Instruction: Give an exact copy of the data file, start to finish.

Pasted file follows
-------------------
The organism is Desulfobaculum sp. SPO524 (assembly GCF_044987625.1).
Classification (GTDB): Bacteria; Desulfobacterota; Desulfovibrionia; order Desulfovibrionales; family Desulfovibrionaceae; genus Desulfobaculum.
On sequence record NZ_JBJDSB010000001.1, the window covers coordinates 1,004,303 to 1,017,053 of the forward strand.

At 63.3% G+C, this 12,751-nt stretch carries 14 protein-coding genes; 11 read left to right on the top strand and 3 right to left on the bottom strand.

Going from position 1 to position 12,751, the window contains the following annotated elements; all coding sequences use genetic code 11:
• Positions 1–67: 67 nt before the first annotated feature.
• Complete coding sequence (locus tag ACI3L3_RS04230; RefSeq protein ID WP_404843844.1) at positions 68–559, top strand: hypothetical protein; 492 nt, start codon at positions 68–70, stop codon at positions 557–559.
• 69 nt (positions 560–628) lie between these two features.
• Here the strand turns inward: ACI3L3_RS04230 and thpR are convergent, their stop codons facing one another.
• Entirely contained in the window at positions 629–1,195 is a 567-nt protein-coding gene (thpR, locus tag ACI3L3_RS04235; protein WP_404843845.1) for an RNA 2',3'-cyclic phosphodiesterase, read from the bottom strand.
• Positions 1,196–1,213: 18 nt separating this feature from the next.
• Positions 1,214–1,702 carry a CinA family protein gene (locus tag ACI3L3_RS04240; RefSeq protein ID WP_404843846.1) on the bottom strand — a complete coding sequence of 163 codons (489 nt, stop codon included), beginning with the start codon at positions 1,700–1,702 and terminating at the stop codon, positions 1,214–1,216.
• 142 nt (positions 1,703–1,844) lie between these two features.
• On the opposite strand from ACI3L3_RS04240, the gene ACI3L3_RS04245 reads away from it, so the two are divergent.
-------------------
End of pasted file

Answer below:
The organism is Desulfobaculum sp. SPO524 (assembly GCF_044987625.1).
Classification (GTDB): Bacteria; Desulfobacterota; Desulfovibrionia; order Desulfovibrionales; family Desulfovibrionaceae; genus Desulfobaculum.
On sequence record NZ_JBJDSB010000001.1, the window covers coordinates 1,004,303 to 1,017,053 of the forward strand.

At 63.3% G+C, this 12,751-nt stretch carries 14 protein-coding genes; 11 read left to right on the top strand and 3 right to left on the bottom strand.

Going from position 1 to position 12,751, the window contains the following annotated elements; all coding sequences use genetic code 11:
• Positions 1–67: 67 nt before the first annotated feature.
• Complete coding sequence (locus tag ACI3L3_RS04230; RefSeq protein ID WP_404843844.1) at positions 68–559, top strand: hypothetical protein; 492 nt, start codon at positions 68–70, stop codon at positions 557–559.
• 69 nt (positions 560–628) lie between these two features.
• Here the strand turns inward: ACI3L3_RS04230 and thpR are convergent, their stop codons facing one another.
• Entirely contained in the window at positions 629–1,195 is a 567-nt protein-coding gene (thpR, locus tag ACI3L3_RS04235; protein WP_404843845.1) for an RNA 2',3'-cyclic phosphodiesterase, read from the bottom strand.
• Positions 1,196–1,213: 18 nt separating this feature from the next.
• Positions 1,214–1,702 carry a CinA family protein gene (locus tag ACI3L3_RS04240; RefSeq protein ID WP_404843846.1) on the bottom strand — a complete coding sequence of 163 codons (489 nt, stop codon included), beginning with the start codon at positions 1,700–1,702 and terminating at the stop codon, positions 1,214–1,216.
• 142 nt (positions 1,703–1,844) lie between these two features.
• On the opposite strand from ACI3L3_RS04240, the gene ACI3L3_RS04245 reads away from it, so the two are divergent.